In the case of quartz, the absorption edge is a wavelength of approximately 150 nm, and ultraviolet absorption at wavelengths shorter than 200 nm is almost negligible compared to the case of nonlinear optical elements using conventional birefringence phase matching (β-BaB2O4 and CsLiB6O10, etc.) or nonlinear optical elements using the quasi-phase matching of ferroelectric materials (LiNbO3 and LiTaO3, etc.). Furthermore, this also has the following special feature not seen in conventional nonlinear optical elements: namely, there is a possibility of generating, with a high efficiency, light with a wavelength of approximately 193 nm, which is comparable to the light of an ArF excimer laser, by second harmonic generation. By setting the period at several microns to several tens of microns, it is possible to use the twin structure as a practical wavelength conversion device. A semiconductor exposure apparatus using this quasi-phase matched quartz crystal has been proposed (Japanese Patent Application Kokai No. H2002-122898.

Initially, a method in which a periodic Cr film is formed on the surface of a quartz crystal substrate using lithographic and thin film formation techniques, and the temperature is elevated to around 550° C., so that temperature and stress are applied utilizing the in-plane stress arising from the difference in linear thermal expansion coefficient between the quartz crystal and Cr, was proposed as a method for manufacturing a periodic twin structure in a quartz crystal (S. Kurimura, R. Batchko, J. Mansell, R. Route, M. Fejer and R. Byer: 1998 Spring Meeting of the Japan Society of Applied Physics Proceedings 28a-SG-18). In this method, the crystal axes are inverted only in the portion where the Cr film is formed, so that a periodic twin structure is produced.

In this method, however, since a stress component that is parallel to the plane of the quartz crystal substrate is used, stress is localized in the vicinity of the surface of the crystal, so that a portion with inverted crystal axes is formed only to a depth of a few microns from the surface of the crystal. Consequently, since a periodic twin structure which extends into the interior portions, i.e., a periodic twin structure with a large aspect ratio, is not obtained, the realization of a bulk optical element that can be used for the wavelength conversion of laser light is impossible.

The hot pressing method has been proposed as the method for solving such problems (S. Kurimura, I. Shoji, T. Taira, M. Fejer, Y. Uesu and H. Nakajima: 2000 Fall Meeting of the Japan Society of Applied Physics Proceedings 3a-Q-1). In this method, a periodic step structure is formed on the surface of one side of a quartz crystal substrate, this quartz crystal substrate is clamped between heater blocks from above and below, the temperature of the quartz crystal substrate is elevated, and pressure is applied at the point in time at which this temperature reaches a desired temperature. In this case, since stress acts only on the portions corresponding to the protruding parts of the step structure, the crystal axis components are inverted only in these portions. These portions with inverted crystal axes grow to the interior of the crystal and are thus propagated into the crystal, so that a periodic twin lattice that penetrates greatly in the direction of depth can be manufactured. Specifically, stress is concentrated only in the protruding portions, and twins are generated from these areas; these twins gradually grow into the interior, so that a twin structure with a large aspect ratio is manufactured.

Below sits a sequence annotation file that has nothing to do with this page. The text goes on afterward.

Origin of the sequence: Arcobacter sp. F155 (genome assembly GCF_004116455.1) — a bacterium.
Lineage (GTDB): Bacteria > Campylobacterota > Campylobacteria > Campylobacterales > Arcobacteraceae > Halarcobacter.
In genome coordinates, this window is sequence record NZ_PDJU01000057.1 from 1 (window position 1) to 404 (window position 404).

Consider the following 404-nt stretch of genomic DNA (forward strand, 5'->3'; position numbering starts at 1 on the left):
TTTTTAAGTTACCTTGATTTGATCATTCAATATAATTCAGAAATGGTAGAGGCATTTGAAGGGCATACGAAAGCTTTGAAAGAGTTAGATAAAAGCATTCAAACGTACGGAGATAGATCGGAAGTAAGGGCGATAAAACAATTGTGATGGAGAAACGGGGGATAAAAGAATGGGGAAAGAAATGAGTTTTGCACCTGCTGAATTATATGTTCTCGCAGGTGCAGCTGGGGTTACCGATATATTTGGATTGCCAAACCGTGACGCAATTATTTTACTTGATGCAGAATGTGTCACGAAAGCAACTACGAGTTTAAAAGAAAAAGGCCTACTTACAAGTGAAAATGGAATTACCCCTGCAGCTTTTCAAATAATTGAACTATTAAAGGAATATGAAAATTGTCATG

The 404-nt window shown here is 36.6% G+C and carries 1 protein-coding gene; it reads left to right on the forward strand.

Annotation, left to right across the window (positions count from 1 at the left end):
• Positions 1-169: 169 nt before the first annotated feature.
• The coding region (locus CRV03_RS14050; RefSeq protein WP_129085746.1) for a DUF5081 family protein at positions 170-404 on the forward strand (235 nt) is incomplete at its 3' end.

An example of such a quartz crystal substrate in which a step structure is formed on the surface of one side will be described with reference to FIG. 4. A step structure is formed on the surface of one side of a quartz crystal substrate 1; as a result, protruding parts 2 that have a solid rectangular shape are formed at a specified interval. These protruding parts 2 have a specified width in the left-right direction in the figure, and the plurality of protruding parts 2 are formed at a spacing that is the same as this width in the left-right direction in the figure. The protruding parts 2 have a rectangular solid shape that is long in the direction of depth in the figure. The direction parallel to this longitudinal direction is taken as the direction of the a axis. Naturally, the a axis is perpendicular to the normal of the quartz crystal substrate 1.

The direction of the c axis of the quartz crystal is perpendicular to the a axis; however, this c axis is slightly inclined with respect to the normal direction of the quartz crystal substrate 1, as described by S. Kurimura in the May 2000 issue of the Journal of the Japan Society of Applied Physics. Specifically, the quartz crystal substrate 1 is cut so that the normal and the c axis form a slight angle. The reason for this is that the component of an elastic compliance tensor s1123 is used in a procedure in which a periodic twin structure is manufactured by the stress application of the inter-twin energy difference. Twins tend to be generated as this angle increases; in actuality, however, this angle is kept to an angle of approximately 10 to 20 degrees.